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  • Closed Compact Report:  Closed Compact Report: Lesotho Compact
  • October 2015

Health Sector Project

  • $122,398,000Original Compact Project Amount
  • $143,650,195Total Disbursed

Estimated Benefits

Estimated Benefits for the Health Sector Project
Time Estimated Economic Rate of Return (ERR) over 20 years Estimated beneficiaries over 20 years Estimated net benefits over 20 years
At compact closure 5.2 percent 752,003 $-53,613,000

Estimated benefits corresponds to $143.65 million of project funds, where cost-benefit analysis was conducted.

Project Description

The crisis in human health resources is a major issue in Lesotho, as in the rest of southern Africa. This has the potential to severely hamper the country’s efforts to reduce poverty and promote economic growth. The country faces difficulties retaining nurses and clinicians due to poor working conditions and greater career opportunities offered outside the country. Lesotho has one of the highest HIV/AIDS prevalence rates in the world—more than one of every five adults in Lesotho is HIV-positive, according to United Nations figures. Because only half of Basotho women give birth at medical facilities, there is also no way to ensure they are taking appropriate precautions to avoid spreading HIV, leading to infection in many newborns. Combining the efforts of the Government of Lesotho, the President’s Emergency Plan for AIDS Relief (PEPFAR) program and other donors, the objectives of the Health Sector Project were to mitigate the negative economic impacts of poor maternal health, HIV/AIDS, tuberculosis and other diseases. The U.S. Agency for International Development and the Centers for Disease Control and Prevention, working through PEPFAR, supported complementary public health policies, expanded HIV/AIDS prevention and care, strengthened the country’s health management information systems, and coordinated ongoing training for nurses. During the compact, PEPFAR expanded its program to prevent mother-to-child transmission of HIV/AIDS to each of Lesotho’s 10 districts and to increase the number of health centers at which it works.

The MCC-funded project was designed to strengthen the country’s health care system and its ability to deliver quality services by:

  • renovating health centers in order to help those centers achieve a common standard;
  • improving infrastructure in 14 outpatient departments and providing management training to support the extension of anti-retroviral therapy services;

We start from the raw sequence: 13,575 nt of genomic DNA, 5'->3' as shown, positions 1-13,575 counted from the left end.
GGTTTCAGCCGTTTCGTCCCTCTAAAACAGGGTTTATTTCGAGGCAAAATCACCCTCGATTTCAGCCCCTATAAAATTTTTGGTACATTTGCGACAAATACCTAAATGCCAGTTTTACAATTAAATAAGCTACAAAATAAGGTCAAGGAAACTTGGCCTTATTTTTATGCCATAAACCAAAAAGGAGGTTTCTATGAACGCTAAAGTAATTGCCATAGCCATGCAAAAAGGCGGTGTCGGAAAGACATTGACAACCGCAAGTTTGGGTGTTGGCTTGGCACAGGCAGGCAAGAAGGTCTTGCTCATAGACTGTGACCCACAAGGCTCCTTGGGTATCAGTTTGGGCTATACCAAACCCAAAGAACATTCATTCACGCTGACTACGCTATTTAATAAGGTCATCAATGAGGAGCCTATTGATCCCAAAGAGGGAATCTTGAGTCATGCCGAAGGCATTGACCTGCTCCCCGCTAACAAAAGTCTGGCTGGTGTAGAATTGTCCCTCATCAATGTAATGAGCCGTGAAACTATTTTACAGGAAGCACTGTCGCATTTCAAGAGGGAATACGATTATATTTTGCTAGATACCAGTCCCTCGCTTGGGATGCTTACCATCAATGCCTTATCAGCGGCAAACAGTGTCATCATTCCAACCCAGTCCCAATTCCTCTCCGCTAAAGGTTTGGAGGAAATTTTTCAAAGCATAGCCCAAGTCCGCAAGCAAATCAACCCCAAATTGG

• constructing and equipping a new National Reference Laboratory and training staff in Maseru, and building dormitories and staff residences at Lesotho’s National Health Training College;
  • constructing a dedicated, central facility for collecting and processing blood, which included a mobile blood collection vehicle, storage equipment and collection units;
  • increasing capacity for nurse training and improving district-level health care human resource management; and
  • improving occupational health and safety and medical waste management practices.

By compact end, 14 outpatient health departments, the National Reference Laboratory, a National Blood Transfusion Center, and student and staff lodging at the training college were renovated and equipped. The number of blood units collected yearly by mobile collection units increased 124 percent from 3,381 to 7,593, and nearly 200 health practitioners were trained in infection, prevention, and disease control.

Several initial targets were not met as a result of construction delays on health centers. The government funded and managed the completion of the health centers within one year of compact closure, and post-compact monitoring will provide updated performance data in the future.

MCC’s original ERR of 12 percent was reduced to 6 percent after factoring in increased costs, borne by the government, decreased benefits due to incorrect baseline assumptions, and adding other donor costs for benefits which were attributable to the efforts of other donors in addition to MCC.

Evaluation Findings

MCC is conducting a combined independent performance evaluation of the infrastructure and Health Systems Strengthening Activities within the Health Sector Project. The evaluation will assess what services are provided in the renovated facilities, measure staffing and use of the facilities, change in key health outcomes, and improvements in overall health systems. Data collection took place in 2018 and final results were published in 2019.

Key performance indicators and outputs at compact end date

Key performance indicators and outputs at compact end date
Activity/Outcome Key Performance Indicator Baseline End of Compact Target Quarter 1 through Quarter 20 Actuals (as of Dec 2013) Percent Compact Target Satisfied (as of Dec 2013)
Health Centers Activity Deliveries conducted in health centers (%) 36 80 47 25%
Health centers equipped (%) 0 100 33 33%
People with HIV still alive 12 months after initiation of treatment (%) 74 80 72 -33%
Physical completion of health center facilities (%) 0 100 88 88%
Physical completion of Outpatient Departments (OPDs) (%) 0 100 99 99%
Physical completion of the Blood Transfusion Services facilities (%) 0 100 100 100%
TB notification (per 100,000 pop) 640 400 644 -2%